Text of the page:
Why All the Focus on Failed States?

“In a 2007 study on international state building, Ulrich Schneckener draws a clear distinction between failed states and failing states. Failing states like Colombia, Sri Lanka, Pakistan, Georgia, and Nigeria are unable to completely control their territories, but they still deliver public services to the majority of the population and have some degree of political legitimacy. In failed states, however, none of the functions mentioned above is effectively performed. The most prominent example of a failed state is Somalia. Although I acknowledge that the breakdown of regional security might have serious repercussions on international security, I argue that ultimately, it is the failing state, not the failed state, that encourages international terrorism and organized crime. The failed state, in contrast, poses more threats to regional security than to international security.” — Stefan Mair, Director of Studies at the German Institute for International and Security Affairs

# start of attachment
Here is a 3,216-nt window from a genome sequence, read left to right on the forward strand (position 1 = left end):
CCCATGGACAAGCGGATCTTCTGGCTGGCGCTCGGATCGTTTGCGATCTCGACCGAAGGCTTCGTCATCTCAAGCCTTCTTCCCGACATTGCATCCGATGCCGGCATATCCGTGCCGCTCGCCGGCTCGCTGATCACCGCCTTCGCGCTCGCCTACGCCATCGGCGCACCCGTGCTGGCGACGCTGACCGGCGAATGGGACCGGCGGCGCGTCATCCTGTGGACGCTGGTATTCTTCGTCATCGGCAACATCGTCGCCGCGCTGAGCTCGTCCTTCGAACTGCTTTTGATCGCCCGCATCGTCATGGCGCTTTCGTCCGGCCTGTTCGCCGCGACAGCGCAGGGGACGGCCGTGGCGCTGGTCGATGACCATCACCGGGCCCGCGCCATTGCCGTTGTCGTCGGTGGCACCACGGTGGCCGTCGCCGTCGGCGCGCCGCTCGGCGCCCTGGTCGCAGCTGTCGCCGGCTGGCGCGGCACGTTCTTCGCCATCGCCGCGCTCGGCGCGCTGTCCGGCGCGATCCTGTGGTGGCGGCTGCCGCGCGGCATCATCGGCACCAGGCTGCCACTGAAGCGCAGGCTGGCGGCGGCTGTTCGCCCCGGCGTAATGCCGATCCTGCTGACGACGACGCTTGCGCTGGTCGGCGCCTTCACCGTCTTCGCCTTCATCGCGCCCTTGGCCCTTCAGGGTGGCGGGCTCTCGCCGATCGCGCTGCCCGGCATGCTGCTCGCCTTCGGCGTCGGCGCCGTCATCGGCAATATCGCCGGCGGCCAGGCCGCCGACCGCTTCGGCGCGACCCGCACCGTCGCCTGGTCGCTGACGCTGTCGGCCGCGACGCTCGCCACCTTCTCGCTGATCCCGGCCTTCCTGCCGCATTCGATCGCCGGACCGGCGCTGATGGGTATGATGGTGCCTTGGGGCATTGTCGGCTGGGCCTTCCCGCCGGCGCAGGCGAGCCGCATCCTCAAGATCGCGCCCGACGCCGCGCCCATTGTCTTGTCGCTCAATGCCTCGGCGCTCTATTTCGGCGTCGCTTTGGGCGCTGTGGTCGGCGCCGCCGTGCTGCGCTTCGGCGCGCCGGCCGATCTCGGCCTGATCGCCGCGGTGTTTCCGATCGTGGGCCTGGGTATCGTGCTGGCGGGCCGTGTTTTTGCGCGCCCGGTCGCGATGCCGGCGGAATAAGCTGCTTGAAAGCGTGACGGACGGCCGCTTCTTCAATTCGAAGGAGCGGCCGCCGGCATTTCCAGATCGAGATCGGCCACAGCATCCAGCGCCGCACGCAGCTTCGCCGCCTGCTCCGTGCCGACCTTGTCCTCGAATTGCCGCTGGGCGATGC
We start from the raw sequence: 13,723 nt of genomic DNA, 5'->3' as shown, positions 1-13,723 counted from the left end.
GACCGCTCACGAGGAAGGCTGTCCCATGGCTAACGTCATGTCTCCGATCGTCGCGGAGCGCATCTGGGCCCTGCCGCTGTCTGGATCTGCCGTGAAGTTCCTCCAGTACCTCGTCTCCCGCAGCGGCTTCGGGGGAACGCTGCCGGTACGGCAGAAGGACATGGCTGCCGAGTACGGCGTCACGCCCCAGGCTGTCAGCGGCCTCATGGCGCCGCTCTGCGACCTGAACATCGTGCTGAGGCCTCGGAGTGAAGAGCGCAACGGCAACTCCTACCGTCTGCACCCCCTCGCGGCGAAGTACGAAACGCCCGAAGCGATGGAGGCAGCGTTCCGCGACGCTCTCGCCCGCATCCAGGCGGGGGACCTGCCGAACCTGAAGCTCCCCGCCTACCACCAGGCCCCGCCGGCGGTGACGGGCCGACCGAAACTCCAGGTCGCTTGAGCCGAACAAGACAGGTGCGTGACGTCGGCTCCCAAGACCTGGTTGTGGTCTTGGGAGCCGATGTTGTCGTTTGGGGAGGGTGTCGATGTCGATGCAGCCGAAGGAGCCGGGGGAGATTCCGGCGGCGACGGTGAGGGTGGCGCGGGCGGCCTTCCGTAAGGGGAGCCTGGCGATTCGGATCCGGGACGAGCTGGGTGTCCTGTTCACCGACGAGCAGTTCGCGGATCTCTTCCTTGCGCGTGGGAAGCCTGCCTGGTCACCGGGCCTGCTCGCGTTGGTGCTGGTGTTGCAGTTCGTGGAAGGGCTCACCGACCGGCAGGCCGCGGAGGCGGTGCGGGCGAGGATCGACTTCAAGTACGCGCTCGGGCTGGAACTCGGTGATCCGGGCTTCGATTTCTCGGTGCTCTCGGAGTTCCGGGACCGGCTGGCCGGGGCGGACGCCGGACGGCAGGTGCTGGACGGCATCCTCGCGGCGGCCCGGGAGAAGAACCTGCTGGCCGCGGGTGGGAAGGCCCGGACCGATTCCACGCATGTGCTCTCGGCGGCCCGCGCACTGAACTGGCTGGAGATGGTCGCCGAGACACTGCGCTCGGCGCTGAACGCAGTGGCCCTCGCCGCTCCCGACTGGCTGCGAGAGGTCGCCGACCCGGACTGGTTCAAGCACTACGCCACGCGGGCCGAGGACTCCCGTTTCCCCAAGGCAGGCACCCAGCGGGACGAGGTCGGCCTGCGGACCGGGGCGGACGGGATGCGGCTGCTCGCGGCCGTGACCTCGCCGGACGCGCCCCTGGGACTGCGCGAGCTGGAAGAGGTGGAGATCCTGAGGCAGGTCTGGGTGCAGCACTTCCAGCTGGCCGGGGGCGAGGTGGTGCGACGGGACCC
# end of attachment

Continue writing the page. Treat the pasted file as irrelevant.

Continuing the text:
via Harvard International Review